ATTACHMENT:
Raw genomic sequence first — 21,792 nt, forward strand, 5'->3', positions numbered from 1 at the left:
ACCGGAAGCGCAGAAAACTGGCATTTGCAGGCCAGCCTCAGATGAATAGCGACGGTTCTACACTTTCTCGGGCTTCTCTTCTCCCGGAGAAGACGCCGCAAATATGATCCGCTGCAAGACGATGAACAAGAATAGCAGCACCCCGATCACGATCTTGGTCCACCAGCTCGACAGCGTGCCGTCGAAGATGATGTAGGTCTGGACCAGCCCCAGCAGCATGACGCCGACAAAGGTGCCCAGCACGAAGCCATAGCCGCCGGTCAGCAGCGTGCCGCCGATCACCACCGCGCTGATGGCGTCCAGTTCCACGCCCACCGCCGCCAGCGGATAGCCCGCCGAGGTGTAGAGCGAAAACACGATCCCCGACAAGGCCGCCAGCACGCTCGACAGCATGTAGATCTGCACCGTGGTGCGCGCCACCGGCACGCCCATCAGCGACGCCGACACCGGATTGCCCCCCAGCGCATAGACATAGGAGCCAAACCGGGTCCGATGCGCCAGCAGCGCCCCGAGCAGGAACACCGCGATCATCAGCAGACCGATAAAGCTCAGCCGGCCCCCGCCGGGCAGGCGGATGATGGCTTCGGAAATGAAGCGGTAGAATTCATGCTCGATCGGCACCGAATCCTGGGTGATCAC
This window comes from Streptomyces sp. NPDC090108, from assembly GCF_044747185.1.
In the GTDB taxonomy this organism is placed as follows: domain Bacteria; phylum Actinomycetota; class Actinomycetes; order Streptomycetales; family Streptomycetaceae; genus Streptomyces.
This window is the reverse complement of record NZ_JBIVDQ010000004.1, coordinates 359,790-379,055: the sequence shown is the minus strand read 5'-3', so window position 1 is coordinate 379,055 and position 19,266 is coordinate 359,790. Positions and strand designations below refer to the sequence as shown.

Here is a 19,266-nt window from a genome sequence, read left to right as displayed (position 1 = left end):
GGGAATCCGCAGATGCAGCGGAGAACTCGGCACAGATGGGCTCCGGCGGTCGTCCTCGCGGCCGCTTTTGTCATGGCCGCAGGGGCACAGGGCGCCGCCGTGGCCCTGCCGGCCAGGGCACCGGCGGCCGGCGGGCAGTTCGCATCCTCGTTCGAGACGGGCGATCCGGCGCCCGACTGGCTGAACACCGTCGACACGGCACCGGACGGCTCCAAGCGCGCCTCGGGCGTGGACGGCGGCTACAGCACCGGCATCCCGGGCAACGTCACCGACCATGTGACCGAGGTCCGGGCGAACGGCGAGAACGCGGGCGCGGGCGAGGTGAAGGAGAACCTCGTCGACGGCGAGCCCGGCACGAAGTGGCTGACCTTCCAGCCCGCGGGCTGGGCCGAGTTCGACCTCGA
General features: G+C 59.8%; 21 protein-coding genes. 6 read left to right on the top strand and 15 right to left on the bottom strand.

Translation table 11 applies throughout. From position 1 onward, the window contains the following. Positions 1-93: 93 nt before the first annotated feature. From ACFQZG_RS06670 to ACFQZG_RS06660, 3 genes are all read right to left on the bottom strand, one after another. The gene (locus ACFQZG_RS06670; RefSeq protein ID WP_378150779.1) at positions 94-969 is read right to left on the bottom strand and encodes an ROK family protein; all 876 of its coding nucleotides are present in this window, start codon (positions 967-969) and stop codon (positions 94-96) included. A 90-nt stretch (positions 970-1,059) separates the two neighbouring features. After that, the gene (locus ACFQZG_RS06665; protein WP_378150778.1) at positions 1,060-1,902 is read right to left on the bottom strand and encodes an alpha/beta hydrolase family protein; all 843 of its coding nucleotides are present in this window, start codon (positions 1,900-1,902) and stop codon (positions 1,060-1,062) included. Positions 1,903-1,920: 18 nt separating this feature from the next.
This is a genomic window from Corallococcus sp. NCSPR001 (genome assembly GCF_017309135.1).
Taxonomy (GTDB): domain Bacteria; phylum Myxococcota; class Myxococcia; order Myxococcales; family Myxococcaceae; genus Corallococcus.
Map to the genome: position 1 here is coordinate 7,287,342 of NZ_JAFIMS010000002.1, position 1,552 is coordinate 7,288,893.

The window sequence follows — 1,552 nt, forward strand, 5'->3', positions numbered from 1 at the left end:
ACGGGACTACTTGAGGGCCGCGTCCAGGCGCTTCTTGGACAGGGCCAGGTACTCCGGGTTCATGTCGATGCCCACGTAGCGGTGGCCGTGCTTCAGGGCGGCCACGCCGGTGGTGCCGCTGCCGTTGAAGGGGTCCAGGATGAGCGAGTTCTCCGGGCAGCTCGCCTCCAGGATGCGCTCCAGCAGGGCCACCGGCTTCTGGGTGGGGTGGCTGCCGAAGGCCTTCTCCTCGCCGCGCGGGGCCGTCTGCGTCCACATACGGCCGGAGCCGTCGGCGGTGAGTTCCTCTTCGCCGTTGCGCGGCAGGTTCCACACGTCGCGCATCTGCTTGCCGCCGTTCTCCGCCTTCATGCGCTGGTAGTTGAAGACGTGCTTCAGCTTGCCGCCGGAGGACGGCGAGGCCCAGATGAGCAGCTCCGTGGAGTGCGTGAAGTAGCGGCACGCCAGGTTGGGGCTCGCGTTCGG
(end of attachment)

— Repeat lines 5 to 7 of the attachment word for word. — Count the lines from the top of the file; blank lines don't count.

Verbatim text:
This window is the reverse complement of record NZ_JBIVDQ010000004.1, coordinates 359,790-379,055: the sequence shown is the minus strand read 5'-3', so window position 1 is coordinate 379,055 and position 19,266 is coordinate 359,790. Positions and strand designations below refer to the sequence as shown.

Here is a 19,266-nt window from a genome sequence, read left to right as displayed (position 1 = left end):
GGGAATCCGCAGATGCAGCGGAGAACTCGGCACAGATGGGCTCCGGCGGTCGTCCTCGCGGCCGCTTTTGTCATGGCCGCAGGGGCACAGGGCGCCGCCGTGGCCCTGCCGGCCAGGGCACCGGCGGCCGGCGGGCAGTTCGCATCCTCGTTCGAGACGGGCGATCCGGCGCCCGACTGGCTGAACACCGTCGACACGGCACCGGACGGCTCCAAGCGCGCCTCGGGCGTGGACGGCGGCTACAGCACCGGCATCCCGGGCAACGTCACCGACCATGTGACCGAGGTCCGGGCGAACGGCGAGAACGCGGGCGCGGGCGAGGTGAAGGAGAACCTCGTCGACGGCGAGCCCGGCACGAAGTGGCTGACCTTCCAGCCCGCGGGCTGGGCCGAGTTCGACCTCGA